Resistance to climate change, opposition to refugees, suspicion of higher education–it’s not just the current government, it’s the enablers of the government.




    @craig Ah, Kayla–she is persistent, isn’t she?

    @pedant How do I know that you are not Chinese?



    I was just reading the obituary of Chris Kraft, the NASA flight director during Apollo 11. Was it he who was the calm, controlling voice in the video you uploaded of “the complete descent”?  Or someone else?


    Does art imitate life or does life imitate art? Some of you may have heard of this particular episode of a long forgotten TV show, but many of you will have not. It was made in 1958, it is 22 minutes long, and it is a hoot.

    When it starts you might think: what?? But bear with it…trust me, you will enjoy it.




    In the spirit of keeping alive 20th century viewing habits, there is a line from one of my favourite movies of all time, called “A New Leaf” with Walter Matthau, where one character explains to Matthau’s character: “Sir, in your own lifetime, you have managed to keep alive traditions that were dead before you were even born.”

    I have always loved that line (and secretly wanted to emulate it). It is a wonderful, incredibly funny, and strangely touching movie. I highly recommend it.



    in the spirit of maintains order on the forum, my reply is over on The Kebab and the Calculator (?) Anyway, the other one..


    This may be of interest to American Whovians. Apparently HBO Max has acquired the rights to stream all of Nu Who:

    ‘Doctor Who’ to Stream Exclusively on HBO Max

    Personally, I have managed to avoid signing up to anything. I suppose someone has to keep alive the spirit of 20th century TV viewing…




    yes, Arrival was a very emotionally effective movie. I urge you to read the story which it was adapted from. It was called “The Story of your Life” by Ted Chiang. It is easy to find (I found it for free on the web before the movie came out).

    It was really rather brilliant. (And only about 40 pages long, as I recall.)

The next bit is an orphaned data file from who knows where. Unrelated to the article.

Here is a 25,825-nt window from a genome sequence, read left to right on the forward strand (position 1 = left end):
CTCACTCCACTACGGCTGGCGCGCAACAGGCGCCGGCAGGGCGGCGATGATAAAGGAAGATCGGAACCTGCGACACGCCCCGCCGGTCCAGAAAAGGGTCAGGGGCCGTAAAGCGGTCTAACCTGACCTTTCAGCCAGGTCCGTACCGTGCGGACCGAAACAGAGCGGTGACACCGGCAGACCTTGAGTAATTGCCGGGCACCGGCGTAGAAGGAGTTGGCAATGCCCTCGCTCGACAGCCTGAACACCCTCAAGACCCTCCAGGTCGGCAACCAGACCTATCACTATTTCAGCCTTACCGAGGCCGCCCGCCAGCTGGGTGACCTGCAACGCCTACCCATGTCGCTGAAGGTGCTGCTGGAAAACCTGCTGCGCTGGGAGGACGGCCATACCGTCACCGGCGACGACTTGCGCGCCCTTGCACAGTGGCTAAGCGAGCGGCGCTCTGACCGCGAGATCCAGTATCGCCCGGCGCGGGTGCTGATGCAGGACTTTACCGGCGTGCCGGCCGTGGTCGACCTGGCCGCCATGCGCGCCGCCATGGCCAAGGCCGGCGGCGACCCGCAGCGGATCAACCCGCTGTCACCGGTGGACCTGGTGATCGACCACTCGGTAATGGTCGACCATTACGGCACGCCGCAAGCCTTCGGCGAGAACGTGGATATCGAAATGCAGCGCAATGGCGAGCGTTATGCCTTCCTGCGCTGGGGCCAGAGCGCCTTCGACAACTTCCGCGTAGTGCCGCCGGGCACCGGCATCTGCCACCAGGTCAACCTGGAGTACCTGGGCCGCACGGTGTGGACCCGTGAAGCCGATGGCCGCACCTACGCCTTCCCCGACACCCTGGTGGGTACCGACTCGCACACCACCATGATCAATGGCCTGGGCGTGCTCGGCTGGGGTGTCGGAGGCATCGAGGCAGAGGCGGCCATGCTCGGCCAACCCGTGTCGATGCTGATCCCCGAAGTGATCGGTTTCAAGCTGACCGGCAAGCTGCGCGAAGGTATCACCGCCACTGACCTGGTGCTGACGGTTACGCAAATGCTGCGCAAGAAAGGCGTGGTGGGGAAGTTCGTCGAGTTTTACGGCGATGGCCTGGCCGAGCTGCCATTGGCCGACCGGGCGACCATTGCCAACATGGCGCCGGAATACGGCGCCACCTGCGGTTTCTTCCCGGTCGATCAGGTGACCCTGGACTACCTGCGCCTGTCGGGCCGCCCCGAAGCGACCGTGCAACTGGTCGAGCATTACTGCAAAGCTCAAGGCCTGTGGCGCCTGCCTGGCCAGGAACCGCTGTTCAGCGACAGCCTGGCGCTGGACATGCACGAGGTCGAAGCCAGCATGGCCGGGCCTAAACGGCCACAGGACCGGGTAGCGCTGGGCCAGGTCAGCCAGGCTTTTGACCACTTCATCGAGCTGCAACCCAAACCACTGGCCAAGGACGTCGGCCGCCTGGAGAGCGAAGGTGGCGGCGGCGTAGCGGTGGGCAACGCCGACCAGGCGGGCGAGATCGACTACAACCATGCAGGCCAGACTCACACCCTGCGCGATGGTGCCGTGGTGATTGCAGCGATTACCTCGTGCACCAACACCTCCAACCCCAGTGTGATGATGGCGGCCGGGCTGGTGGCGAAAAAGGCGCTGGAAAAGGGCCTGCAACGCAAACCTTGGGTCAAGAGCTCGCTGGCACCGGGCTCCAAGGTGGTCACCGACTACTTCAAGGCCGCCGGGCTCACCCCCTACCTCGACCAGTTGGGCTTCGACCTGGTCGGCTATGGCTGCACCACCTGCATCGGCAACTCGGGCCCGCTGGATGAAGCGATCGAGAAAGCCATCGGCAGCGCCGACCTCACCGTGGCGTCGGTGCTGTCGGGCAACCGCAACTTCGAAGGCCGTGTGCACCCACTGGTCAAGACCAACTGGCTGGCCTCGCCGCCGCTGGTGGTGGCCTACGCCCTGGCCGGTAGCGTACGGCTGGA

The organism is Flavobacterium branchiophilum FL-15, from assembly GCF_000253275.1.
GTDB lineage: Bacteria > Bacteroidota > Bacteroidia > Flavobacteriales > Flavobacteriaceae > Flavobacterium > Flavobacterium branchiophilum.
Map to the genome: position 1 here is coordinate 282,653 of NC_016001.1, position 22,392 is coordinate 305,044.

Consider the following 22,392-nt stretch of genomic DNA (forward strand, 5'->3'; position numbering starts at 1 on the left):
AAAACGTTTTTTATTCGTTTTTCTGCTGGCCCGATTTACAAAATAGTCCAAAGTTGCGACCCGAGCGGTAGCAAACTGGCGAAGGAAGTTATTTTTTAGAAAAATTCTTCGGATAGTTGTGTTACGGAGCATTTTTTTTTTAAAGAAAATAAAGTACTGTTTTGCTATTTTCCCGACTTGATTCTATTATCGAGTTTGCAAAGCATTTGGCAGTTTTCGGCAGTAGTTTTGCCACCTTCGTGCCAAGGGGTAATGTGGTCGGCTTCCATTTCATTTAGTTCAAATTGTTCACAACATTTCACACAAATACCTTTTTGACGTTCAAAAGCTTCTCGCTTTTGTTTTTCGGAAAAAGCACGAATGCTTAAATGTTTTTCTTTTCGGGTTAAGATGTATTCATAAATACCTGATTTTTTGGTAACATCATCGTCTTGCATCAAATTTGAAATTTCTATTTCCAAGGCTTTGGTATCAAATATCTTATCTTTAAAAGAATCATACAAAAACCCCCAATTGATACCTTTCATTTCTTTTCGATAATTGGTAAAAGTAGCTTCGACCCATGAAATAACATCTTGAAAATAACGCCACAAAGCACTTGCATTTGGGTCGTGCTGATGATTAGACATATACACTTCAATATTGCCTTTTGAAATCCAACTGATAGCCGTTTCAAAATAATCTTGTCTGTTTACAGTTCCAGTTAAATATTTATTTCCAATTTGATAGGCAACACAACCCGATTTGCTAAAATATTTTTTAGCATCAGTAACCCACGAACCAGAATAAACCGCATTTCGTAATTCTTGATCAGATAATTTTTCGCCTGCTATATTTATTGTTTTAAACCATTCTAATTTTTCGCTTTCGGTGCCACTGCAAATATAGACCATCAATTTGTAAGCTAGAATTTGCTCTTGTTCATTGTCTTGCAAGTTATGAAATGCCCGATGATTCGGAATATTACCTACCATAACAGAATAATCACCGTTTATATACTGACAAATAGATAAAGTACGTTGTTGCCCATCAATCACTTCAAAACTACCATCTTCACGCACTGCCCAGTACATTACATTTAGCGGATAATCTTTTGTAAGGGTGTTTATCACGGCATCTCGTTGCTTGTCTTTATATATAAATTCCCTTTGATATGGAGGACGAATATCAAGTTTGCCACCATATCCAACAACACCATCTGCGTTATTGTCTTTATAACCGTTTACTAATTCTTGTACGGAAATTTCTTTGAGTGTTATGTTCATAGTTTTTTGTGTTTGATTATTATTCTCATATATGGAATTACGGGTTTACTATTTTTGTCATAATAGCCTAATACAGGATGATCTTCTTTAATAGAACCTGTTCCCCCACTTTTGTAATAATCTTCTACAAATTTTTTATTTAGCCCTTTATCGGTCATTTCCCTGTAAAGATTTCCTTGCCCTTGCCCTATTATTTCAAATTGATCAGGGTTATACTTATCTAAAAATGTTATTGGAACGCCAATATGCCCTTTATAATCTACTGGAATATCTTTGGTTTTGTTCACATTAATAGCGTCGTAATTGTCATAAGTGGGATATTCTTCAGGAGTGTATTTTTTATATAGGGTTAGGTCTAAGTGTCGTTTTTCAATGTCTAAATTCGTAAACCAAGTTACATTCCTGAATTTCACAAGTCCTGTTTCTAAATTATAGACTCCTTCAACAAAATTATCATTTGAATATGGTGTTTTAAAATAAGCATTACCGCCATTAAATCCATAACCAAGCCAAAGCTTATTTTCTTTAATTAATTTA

@whisht @thane16

    I know many of us have seen this before, but nontheless:

    It is both incredibly moving and demonstrates the genius of his acting.



    Wow. That was incredible.



    OK, I promised something even worse (or better, when you think about who you were at that moment in time) and here it is:



    OK, I will start here, and I will admit, this isn’t even the worst of it!




    In light of your post, I am starting to think that there should be a sub-thread where we reveal the embarrassing musical tastes of our youth.

    when I find it on youtube, I promise to reveal it.




    It seems that Kayla wants to get to know me. Unfortunately, I don’t really want to get to know Kayla. I am sure others on the site may be experiencing the same.


    There is a very good collection of articles on the moon landing here:

    I particularly like the one on JoAnn Morgan.


    I have been thinking back to my own memories of the moon landing in 1969, and asking myself how clear those memories are. I vividly remember all of us being assembled in the school assembly hall to watch the landing. And I also clearly remember us coming out of the assembly hall and instinctively looking up in the sky and it was one of the clear but cold July days of an Australian winter and you could see the moon even though it was daylight, and while we all liked to pretend we were sophisticated 17 year olds, we shouted “look!” more like 7 year olds.

    I have had that memory for decades, and yet I am now starting to wonder. Australian school holidays today run from the first week of July to the third week of July. Was it different in Australian schools in 1969? I can only assume it must have been. Or was I watching a clip of the landing in the assembly hall after the event when we returned from the holidays? Indeed would the school have had the capacity to show the event live to a large group of school students in 1969? After all, televisions were very small in 1969. Were we listening to it on the radio?

    Damn, it was such a good memory…


    Just following on from @whisht‘s call for items celebrating the 50th anniversary of the moon landing (and also about who has the right to be remembered):




    Syzygy the elder (and @whisht) this provides some background to the wonderful Superman poster:




    Thoughts of space and hope and striving for something better